The figures are as follows:
Employees’ class 1 NIC
12% on earnings in the band: £1,048 to £4,189 per month (£12,570 to £50,270 per year)
2% on earnings above £4,189 per month (£50,270 per year)
Employers’ class 1 NIC
13.8% on earning above £758 per month (£9,100 per year)
The employment allowance remains at £5,000.
Care will be needed should there be a payroll run around the change over date. If the software has not been updated in time payments may have to be made using pre- 6 November percentages and any underpayment sorted out in the following payroll run.
The new Health and Social Care Levy, originally planned to be introduced on 6 April 2023, is to be cancelled.
The statement included the reversal of a string of other planned tax rises including the increase to 25% in corporation tax rate originally set for 6 April 2023 — this remains at 19%. Planned beer, wine, cider, and spirits duty rate increases have also been cancelled and overseas shoppers can now shop sales- tax free in the UK.
The Annual Investment Allowance is a valuable tax break providing a 100% tax deduction for up to £1m of plant and machinery purchased in a year. This cap was due to be reduced to £200,000 on 1 April 2023 but will now be kept at £1m indefinitely.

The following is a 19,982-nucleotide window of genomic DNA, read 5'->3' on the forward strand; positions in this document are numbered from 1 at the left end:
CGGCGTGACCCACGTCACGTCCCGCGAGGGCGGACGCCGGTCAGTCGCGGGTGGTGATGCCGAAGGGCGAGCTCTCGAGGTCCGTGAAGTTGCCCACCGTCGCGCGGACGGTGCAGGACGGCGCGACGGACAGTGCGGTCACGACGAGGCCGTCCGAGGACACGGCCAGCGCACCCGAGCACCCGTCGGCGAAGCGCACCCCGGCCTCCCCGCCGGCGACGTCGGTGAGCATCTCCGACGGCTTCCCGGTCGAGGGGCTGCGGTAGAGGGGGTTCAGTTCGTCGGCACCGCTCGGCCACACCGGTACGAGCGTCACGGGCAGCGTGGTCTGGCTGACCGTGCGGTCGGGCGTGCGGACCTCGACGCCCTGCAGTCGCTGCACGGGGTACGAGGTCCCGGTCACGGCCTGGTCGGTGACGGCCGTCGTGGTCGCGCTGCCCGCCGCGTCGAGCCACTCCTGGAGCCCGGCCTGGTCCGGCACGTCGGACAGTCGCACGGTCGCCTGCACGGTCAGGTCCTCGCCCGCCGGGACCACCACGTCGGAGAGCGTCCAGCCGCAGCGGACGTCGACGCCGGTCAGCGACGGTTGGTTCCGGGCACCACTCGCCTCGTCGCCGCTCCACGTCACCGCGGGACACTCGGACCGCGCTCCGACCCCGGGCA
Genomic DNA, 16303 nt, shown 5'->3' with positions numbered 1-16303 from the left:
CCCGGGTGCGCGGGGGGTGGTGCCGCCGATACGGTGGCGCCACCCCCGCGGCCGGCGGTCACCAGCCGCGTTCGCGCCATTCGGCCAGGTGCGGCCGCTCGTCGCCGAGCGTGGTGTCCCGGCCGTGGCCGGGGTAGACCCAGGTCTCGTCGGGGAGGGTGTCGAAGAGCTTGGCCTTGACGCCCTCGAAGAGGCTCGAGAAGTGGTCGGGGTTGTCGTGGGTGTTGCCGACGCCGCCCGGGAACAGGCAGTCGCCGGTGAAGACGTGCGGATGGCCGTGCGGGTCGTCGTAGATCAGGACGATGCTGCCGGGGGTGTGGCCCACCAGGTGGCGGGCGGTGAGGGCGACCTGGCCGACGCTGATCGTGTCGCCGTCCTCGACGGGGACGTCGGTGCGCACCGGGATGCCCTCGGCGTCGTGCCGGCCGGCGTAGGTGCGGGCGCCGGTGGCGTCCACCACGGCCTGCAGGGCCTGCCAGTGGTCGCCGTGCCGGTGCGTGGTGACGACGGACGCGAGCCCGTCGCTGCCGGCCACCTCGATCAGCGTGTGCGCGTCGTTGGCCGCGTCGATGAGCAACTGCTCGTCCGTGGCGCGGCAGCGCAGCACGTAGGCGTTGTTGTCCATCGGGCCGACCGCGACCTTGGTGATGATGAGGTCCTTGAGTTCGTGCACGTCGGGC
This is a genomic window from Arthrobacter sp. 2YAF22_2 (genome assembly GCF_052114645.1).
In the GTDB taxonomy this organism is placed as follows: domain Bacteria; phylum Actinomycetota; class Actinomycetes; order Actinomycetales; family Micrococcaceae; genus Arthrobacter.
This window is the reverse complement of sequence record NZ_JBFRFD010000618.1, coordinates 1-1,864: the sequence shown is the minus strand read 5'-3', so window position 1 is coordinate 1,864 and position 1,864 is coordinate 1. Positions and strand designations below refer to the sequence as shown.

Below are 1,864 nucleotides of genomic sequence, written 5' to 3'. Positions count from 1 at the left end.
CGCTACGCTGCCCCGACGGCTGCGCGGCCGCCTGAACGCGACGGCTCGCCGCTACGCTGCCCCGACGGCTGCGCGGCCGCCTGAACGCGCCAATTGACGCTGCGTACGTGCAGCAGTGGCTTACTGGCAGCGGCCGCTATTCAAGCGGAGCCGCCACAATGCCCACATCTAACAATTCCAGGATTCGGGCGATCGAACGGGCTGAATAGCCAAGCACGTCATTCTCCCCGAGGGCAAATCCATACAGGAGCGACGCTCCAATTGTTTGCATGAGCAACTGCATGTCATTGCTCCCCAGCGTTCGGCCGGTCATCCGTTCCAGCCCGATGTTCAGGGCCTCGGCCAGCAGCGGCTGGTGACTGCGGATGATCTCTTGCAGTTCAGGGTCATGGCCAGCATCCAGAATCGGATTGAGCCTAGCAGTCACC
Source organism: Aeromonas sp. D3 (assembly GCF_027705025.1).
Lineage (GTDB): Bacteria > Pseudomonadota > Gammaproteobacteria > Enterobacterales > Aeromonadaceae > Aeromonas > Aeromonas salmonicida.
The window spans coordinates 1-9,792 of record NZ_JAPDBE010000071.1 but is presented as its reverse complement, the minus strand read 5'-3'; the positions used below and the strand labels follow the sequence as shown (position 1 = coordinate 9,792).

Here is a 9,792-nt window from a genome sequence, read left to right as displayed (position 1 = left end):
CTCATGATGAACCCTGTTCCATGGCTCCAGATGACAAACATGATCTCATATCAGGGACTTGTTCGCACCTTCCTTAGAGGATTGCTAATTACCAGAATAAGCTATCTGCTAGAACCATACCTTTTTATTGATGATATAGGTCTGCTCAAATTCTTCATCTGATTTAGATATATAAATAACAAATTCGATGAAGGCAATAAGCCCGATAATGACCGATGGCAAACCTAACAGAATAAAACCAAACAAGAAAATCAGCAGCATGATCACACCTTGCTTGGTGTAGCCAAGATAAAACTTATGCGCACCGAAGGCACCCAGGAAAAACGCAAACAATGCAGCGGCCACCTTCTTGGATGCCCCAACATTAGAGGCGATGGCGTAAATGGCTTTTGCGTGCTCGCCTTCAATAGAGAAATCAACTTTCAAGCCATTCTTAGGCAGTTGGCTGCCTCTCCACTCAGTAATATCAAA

Queries remain over the application of the ‘super relief’. Under this relief qualifying expenditure on new plant and machinery incurred from 1 April 2021 to 31 March 2023 receives 130% tax relief effectively allowing 24.70% tax relief on expenditure (130% x 19%). Now that the corporation tax rate is being retained at 19% from 1 April 2023, we await further announcements as to whether this relief will remain.
The Enterprise Investment Scheme, providing tax incentives for individuals to subscribe for shares in unquoted trading companies, was due to end in 2025 but has now been extended for an undefined period. The similar Seed Enterprise Investment Scheme providing tax relief for investment in small trading companies also remains in place with increases in the annual investment caps of £100,000 per investor, £150,000 per company.